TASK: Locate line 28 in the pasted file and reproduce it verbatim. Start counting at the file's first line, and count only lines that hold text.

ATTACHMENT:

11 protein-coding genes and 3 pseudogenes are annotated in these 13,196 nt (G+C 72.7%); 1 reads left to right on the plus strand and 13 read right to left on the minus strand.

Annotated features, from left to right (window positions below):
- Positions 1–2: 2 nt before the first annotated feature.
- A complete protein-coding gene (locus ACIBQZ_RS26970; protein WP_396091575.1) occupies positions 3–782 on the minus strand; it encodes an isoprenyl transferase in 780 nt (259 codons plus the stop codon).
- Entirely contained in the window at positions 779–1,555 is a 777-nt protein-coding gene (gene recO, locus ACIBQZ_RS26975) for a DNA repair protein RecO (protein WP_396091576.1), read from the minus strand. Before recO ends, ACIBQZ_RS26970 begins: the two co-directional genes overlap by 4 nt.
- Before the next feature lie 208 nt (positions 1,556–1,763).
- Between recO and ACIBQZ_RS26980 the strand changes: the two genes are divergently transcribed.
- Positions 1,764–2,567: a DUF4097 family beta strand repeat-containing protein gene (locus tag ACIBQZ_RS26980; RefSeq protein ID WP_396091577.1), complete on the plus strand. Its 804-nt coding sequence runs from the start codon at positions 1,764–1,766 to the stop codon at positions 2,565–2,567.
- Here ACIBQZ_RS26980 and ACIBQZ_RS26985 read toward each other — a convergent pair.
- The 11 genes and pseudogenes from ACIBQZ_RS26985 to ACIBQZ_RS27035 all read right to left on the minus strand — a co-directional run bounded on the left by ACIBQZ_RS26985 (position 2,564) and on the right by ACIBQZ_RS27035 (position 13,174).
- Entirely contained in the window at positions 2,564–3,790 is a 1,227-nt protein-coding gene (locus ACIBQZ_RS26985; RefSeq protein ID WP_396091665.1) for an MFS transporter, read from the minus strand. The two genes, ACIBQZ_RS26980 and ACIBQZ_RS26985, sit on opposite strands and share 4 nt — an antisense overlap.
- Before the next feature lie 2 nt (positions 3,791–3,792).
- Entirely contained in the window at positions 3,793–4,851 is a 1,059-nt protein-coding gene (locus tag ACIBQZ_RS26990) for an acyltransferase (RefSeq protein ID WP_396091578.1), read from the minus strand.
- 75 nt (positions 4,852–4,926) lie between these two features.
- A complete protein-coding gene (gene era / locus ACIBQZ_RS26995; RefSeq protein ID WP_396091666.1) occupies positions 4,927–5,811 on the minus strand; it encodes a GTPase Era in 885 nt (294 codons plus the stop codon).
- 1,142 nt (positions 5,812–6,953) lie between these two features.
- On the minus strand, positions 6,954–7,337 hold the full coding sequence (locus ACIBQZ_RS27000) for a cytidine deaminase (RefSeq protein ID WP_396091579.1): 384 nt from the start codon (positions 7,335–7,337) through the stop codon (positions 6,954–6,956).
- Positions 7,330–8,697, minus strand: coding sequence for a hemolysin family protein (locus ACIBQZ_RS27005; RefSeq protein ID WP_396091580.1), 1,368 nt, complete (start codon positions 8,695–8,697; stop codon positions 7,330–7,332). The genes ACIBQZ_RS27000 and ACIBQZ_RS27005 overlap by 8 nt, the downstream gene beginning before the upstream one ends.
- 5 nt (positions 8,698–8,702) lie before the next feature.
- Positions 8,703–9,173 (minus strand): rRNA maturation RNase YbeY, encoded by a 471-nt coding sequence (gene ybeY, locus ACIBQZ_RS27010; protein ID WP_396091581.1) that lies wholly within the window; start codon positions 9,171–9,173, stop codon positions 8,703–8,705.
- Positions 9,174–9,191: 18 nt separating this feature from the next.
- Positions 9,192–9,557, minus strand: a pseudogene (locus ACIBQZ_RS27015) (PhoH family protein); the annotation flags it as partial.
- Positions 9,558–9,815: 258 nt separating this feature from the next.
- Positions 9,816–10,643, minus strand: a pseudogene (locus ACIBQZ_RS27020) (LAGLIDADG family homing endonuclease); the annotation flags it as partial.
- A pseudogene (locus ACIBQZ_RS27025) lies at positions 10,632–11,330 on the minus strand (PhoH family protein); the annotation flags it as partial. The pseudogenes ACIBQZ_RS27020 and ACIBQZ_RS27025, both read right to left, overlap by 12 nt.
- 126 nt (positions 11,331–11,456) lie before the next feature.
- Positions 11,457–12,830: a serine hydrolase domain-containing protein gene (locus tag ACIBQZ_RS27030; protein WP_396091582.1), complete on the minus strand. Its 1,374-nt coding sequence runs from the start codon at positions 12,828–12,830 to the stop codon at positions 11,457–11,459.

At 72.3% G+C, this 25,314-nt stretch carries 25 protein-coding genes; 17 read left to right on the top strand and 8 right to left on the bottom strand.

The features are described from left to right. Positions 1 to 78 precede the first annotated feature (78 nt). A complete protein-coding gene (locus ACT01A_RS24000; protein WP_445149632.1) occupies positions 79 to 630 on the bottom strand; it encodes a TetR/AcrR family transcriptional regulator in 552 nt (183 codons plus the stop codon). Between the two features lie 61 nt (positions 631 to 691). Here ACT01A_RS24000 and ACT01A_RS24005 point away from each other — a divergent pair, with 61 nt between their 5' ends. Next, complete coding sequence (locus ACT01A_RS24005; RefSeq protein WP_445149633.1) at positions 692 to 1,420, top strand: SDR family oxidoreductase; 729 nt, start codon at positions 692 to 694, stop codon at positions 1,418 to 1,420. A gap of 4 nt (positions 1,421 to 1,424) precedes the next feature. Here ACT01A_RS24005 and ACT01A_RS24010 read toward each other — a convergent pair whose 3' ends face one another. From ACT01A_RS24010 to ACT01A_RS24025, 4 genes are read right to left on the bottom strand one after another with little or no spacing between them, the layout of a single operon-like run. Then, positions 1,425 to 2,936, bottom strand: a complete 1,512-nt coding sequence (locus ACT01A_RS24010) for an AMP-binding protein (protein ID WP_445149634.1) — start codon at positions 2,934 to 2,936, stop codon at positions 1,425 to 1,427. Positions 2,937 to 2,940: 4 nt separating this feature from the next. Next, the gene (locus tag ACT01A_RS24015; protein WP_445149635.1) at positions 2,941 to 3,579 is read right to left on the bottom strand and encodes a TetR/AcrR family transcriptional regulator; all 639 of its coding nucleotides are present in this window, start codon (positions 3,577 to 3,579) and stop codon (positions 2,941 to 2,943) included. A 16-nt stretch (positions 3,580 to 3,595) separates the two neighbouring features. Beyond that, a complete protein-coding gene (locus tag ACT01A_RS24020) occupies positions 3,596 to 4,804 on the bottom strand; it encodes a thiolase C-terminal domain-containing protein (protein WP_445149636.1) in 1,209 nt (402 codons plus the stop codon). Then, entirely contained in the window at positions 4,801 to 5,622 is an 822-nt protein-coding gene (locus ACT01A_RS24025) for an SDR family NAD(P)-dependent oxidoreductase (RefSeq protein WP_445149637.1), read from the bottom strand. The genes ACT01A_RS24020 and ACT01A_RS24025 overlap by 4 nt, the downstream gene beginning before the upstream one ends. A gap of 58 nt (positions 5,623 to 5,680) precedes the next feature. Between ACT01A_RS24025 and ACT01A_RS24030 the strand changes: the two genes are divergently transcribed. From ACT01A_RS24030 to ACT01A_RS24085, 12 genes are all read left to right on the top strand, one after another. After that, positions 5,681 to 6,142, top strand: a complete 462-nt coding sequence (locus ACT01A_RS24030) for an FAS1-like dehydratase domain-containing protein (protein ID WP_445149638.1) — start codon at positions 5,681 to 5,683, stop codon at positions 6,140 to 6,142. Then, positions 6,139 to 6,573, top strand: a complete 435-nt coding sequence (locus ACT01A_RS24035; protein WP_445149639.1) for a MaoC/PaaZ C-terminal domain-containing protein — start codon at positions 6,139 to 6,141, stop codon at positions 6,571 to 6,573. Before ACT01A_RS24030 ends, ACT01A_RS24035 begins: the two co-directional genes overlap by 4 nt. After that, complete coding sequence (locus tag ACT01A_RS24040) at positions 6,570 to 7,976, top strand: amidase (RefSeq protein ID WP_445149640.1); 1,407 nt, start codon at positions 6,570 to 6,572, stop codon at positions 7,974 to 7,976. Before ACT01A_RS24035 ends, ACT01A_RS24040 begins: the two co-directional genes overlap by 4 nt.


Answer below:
At 72.3% G+C, this 25,314-nt stretch carries 25 protein-coding genes; 17 read left to right on the top strand and 8 right to left on the bottom strand.